I am a Scottish artist inspired by nature, particularly flowers and plants, a subject both resilient and profoundly fragile. Making art is my way of praying for its future, of loving it, of thanking it, of being connected.
By combining accuracy of detail with poetic representation and a conceptual background I aim to explore deeper themes. My work is informed by research and observation. Research has included visiting The British Museum to view the work of Victorian botanical artist Mary Delany, Kew Gardens Library and Archive and The Linnean Society to immerse myself in 15th and 16th century herbal illustrations, and to the Herbarium at the Royal Botanic Gardens Edinburgh to study exotic plant samples.
The latest from the blog
To view the LIVE ZOOM ‘Artists in Converstion’ that I had with fellow Fife artists Helen Glassford and Kirsty Whiten on 10th October please click HERE. Speaking from our respective Fife studios three established, contrasting artists - inspired by plants and flowers...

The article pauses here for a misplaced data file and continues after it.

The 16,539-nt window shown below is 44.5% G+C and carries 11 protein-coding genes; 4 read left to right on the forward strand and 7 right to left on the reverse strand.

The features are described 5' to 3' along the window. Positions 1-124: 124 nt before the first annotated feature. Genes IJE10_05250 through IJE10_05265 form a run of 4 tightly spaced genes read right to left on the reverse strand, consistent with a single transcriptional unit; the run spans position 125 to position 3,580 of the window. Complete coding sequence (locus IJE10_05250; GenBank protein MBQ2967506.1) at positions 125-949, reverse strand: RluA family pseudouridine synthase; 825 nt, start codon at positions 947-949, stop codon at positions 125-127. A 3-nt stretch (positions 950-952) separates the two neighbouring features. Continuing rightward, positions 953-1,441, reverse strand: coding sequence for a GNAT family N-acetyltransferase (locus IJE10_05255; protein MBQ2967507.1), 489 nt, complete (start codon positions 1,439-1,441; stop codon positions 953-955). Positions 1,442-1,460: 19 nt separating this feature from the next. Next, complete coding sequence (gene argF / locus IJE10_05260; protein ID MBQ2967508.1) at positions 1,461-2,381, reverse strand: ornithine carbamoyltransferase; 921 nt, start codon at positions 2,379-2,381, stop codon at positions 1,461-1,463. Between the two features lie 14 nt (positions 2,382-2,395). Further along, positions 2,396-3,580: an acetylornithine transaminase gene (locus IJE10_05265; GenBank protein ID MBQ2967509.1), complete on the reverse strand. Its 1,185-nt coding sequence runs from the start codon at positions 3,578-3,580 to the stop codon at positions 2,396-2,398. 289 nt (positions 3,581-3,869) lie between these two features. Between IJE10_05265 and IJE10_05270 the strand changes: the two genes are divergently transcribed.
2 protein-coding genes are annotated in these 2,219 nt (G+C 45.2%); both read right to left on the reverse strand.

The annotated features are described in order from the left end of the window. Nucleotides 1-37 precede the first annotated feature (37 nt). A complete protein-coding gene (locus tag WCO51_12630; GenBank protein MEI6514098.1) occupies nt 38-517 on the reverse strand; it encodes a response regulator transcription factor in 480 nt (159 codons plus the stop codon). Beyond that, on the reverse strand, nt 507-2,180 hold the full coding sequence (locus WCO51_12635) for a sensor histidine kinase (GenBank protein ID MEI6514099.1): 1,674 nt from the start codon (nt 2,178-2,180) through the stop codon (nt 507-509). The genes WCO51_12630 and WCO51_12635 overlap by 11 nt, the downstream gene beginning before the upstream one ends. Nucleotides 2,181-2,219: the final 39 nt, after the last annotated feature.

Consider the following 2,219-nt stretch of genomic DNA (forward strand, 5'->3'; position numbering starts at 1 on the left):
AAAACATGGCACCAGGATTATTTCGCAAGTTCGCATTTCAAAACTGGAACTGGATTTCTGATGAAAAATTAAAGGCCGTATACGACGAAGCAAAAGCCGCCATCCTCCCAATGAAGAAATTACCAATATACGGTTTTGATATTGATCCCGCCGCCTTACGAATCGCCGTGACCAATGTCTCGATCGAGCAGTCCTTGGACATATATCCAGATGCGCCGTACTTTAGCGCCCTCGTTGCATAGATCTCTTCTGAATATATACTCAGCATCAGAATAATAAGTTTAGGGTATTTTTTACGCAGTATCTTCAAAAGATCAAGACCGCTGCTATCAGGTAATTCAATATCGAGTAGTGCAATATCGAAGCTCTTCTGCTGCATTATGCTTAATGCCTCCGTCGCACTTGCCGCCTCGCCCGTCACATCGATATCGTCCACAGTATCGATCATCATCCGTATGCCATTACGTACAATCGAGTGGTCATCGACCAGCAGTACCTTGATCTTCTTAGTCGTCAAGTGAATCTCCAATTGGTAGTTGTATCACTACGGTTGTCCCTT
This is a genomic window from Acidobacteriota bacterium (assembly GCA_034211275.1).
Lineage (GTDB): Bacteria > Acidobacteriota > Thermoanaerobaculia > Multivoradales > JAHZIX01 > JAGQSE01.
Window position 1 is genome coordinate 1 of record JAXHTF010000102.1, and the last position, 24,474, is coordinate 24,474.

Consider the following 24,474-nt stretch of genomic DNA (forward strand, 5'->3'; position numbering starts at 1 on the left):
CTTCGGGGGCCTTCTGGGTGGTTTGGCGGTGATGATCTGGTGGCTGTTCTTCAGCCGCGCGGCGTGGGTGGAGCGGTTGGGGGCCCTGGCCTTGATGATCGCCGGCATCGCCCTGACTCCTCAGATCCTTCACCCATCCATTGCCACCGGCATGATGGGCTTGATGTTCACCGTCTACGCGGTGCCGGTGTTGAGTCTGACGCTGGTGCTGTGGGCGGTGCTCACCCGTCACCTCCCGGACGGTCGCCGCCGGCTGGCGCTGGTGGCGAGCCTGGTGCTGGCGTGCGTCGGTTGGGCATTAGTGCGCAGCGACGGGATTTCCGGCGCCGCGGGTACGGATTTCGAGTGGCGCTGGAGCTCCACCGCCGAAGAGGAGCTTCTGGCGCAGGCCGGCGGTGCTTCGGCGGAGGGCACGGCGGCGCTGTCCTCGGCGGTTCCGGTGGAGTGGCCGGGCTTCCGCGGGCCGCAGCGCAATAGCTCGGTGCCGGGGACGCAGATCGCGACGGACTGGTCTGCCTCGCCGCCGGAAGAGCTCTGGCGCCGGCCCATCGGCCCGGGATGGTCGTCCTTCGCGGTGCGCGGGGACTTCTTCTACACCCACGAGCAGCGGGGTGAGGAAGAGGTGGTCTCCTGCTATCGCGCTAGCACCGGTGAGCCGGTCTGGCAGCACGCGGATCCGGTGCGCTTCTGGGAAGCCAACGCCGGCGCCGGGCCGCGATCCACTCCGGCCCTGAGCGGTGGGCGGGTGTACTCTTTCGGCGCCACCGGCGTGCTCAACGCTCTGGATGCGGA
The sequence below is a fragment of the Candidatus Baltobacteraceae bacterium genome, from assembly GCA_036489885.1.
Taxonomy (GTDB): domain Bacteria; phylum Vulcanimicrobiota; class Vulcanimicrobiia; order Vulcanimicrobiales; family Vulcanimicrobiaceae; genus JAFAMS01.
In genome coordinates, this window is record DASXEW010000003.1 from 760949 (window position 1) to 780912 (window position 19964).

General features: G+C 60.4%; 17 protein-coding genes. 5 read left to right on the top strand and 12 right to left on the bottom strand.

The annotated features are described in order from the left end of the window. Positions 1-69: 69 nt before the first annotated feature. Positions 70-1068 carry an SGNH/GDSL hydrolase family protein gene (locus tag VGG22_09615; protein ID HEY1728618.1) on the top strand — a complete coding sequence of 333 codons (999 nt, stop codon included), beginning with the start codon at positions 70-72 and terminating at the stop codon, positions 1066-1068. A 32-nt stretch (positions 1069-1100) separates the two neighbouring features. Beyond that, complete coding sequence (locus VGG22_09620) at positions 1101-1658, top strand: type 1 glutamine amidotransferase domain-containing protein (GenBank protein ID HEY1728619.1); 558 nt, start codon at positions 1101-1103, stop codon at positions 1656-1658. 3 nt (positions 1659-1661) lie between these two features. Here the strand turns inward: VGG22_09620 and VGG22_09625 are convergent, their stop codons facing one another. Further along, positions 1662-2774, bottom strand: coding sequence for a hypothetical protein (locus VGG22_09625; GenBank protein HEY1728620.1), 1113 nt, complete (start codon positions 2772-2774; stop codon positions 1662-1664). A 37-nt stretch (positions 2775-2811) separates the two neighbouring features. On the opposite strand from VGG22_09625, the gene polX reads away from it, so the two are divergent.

This weekend 10th & 11th October 2020 I am having my first Virtual Open Studio which will include the following : FILM - Presenting a (very) short film introducing my studio and my work, which I will post here on my BLOG and on social media. SHOP - Offering a...
You will be able to see this painting and the preparatory sketches at my next Open Studios event on 8th, 9th and 10th May 2020. This recently completed painting is called 'Diod Anfarwaldeb - The Draught of Immortality’, inspired by an ancient herbalist recipe for long...
Giles Sutherland, The Times
‘Lorenz has moved the traditional depiction of flowers away from the twee, decorative, the domestic and aesthetically conservative, on to a more complex and ultimately satisfying level.
‘Her work transcends the ordinary and communicates an experience of nature on a higher, even spiritual level.’
Catherine Coyle, Homes and Interiors Scotland
‘Kirsty Lorenz’s floral paintings do so much more than simply record the beauty of nature’
‘Lorenz paints with a mix of accuracy and poetic representation that elevates the work beyond photorealism, allowing her to explore deeper themes.’